In July this year, a new 12-month Masterclass will commence with a focus on protected cropping. The course will include a combination of flexible online learning modules and intensive on-site workshops. Specialised units under the themes of science, technology, business and industry-focused research will be delivered to allow students to select those units best matched to their employers’ requirements and participants’ career objectives.

Protected cropping is expected to drive the next wave of profitability (domestic and export) for the Australian horticultural sector. Many growers are already planning for significant expansion in protected cropping, which will require hundreds of new staff to meet projected demand.

Recognising this, Western Sydney University has joined forces with Hort Innovation and five industry partners to deliver the Masterclass in Protected Cropping, a one-year course that will offer a range of graded qualifications, culminating in a Graduate Diploma (Protected Cropping).

The course will include a combination of flexible online learning modules and intensive on-site workshops, and students and current employees of the protected cropping industry will have opportunities to enrol. Holding a tertiary qualification is not compulsory to apply for this course, and the first intake of students is planned for July this year.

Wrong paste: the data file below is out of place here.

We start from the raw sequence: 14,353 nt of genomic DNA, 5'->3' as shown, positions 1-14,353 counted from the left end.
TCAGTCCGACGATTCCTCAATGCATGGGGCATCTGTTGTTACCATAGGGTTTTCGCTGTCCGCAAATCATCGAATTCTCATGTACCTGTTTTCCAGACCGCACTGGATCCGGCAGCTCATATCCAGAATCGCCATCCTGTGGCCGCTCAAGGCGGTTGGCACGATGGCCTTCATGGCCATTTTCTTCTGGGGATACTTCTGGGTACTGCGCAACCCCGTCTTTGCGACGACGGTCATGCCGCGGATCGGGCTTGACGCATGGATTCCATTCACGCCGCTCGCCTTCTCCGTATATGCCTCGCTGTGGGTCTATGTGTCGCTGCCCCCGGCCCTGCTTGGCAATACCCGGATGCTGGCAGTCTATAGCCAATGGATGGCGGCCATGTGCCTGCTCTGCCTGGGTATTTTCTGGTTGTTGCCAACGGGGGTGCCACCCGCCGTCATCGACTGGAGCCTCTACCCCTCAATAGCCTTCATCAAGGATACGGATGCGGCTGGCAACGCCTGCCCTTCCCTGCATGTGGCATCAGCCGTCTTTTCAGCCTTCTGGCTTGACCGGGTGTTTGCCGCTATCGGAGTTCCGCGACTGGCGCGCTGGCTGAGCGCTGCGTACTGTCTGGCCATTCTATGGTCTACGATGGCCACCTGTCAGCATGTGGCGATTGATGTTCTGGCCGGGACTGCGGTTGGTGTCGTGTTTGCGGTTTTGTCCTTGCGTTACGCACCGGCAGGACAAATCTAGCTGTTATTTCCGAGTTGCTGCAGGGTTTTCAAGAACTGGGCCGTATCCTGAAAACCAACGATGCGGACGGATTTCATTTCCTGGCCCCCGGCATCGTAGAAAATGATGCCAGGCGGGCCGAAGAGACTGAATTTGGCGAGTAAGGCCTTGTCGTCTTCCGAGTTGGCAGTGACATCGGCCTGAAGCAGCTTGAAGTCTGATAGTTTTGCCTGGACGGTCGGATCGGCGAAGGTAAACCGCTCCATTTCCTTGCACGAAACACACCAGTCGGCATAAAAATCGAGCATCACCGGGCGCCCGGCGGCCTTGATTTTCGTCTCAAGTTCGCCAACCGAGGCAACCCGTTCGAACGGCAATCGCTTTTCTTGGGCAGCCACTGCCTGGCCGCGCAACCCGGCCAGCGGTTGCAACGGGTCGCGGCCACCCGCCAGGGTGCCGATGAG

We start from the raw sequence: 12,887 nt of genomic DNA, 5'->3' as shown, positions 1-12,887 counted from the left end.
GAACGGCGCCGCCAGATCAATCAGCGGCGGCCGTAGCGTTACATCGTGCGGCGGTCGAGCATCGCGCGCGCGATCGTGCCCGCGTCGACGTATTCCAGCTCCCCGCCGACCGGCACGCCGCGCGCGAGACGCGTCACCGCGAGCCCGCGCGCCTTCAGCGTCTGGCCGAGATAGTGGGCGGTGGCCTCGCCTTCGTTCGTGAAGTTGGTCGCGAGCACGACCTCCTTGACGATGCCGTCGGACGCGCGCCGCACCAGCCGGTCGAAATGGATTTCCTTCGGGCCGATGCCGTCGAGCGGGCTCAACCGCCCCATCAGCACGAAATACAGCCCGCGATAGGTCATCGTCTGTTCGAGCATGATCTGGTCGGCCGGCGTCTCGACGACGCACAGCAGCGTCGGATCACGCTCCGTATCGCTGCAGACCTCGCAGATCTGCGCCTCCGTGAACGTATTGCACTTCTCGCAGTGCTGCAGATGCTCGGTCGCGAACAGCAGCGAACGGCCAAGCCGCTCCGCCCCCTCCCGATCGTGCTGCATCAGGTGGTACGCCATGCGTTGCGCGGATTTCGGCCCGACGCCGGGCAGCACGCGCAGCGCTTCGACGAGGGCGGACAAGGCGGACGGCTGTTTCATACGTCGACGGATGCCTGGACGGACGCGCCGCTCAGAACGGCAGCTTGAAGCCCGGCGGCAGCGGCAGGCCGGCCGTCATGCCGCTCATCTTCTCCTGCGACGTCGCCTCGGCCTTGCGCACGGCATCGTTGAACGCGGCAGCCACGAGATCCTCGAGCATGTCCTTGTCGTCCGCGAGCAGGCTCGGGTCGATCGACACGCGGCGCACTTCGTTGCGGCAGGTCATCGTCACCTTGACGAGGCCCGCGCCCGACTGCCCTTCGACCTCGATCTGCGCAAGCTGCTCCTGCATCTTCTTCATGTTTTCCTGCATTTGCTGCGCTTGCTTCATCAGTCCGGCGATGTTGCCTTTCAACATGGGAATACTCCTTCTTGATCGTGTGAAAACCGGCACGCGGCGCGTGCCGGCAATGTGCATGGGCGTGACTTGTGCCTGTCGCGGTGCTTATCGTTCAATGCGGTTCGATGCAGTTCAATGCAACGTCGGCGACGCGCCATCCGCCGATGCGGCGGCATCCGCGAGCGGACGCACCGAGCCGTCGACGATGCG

Emerging Leaders in Protected Cropping (LP18000) is a strategic partnership under the Hort Frontiers Leadership Fund.

Developing skills

Western Sydney University Professor Zhong-Hua Chen is leading the project, and stressed its importance in filling an education gap in a rapidly growing industry.

“The protected cropping industry in Australia has been growing quite rapidly, at an average of around 4-5 per cent per year, and we do not have any single horticulture course – let alone a graduate diploma-specific to protected cropping,” Professor Chen said.

“As the industry’s growing, it requires more skilled people, but it cannot get them. There are lots of other courses in agriculture, but they are more focused on cattle, field crops or broadacre production. Most of those students have limited knowledge and skills in horticulture because horticultural crops are very different to the crops they study.”